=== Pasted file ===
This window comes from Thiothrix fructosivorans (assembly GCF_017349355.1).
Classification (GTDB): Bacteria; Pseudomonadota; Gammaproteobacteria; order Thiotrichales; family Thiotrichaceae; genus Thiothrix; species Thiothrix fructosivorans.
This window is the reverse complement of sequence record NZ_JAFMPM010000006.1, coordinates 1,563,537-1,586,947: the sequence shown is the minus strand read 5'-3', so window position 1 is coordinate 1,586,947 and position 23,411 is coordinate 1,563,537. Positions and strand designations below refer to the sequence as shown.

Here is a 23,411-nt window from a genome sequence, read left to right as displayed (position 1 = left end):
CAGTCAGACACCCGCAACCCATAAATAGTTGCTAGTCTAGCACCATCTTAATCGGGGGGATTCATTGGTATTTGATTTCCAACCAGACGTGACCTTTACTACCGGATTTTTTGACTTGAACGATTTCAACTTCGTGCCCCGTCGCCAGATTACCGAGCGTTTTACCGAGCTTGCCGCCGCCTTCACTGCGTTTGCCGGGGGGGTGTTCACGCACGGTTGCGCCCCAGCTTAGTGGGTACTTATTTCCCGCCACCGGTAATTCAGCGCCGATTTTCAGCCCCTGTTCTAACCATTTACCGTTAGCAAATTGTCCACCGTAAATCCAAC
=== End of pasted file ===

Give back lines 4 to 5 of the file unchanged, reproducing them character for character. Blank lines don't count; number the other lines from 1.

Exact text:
Here is a 23,411-nt window from a genome sequence, read left to right as displayed (position 1 = left end):
CAGTCAGACACCCGCAACCCATAAATAGTTGCTAGTCTAGCACCATCTTAATCGGGGGGATTCATTGGTATTTGATTTCCAACCAGACGTGACCTTTACTACCGGATTTTTTGACTTGAACGATTTCAACTTCGTGCCCCGTCGCCAGATTACCGAGCGTTTTACCGAGCTTGCCGCCGCCTTCACTGCGTTTGCCGGGGGGGTGTTCACGCACGGTTGCGCCCCAGCTTAGTGGGTACTTATTTCCCGCCACCGGTAATTCAGCGCCGATTTTCAGCCCCTGTTCTAACCATTTACCGTTAGCAAATTGTCCACCGTAAATCCAAC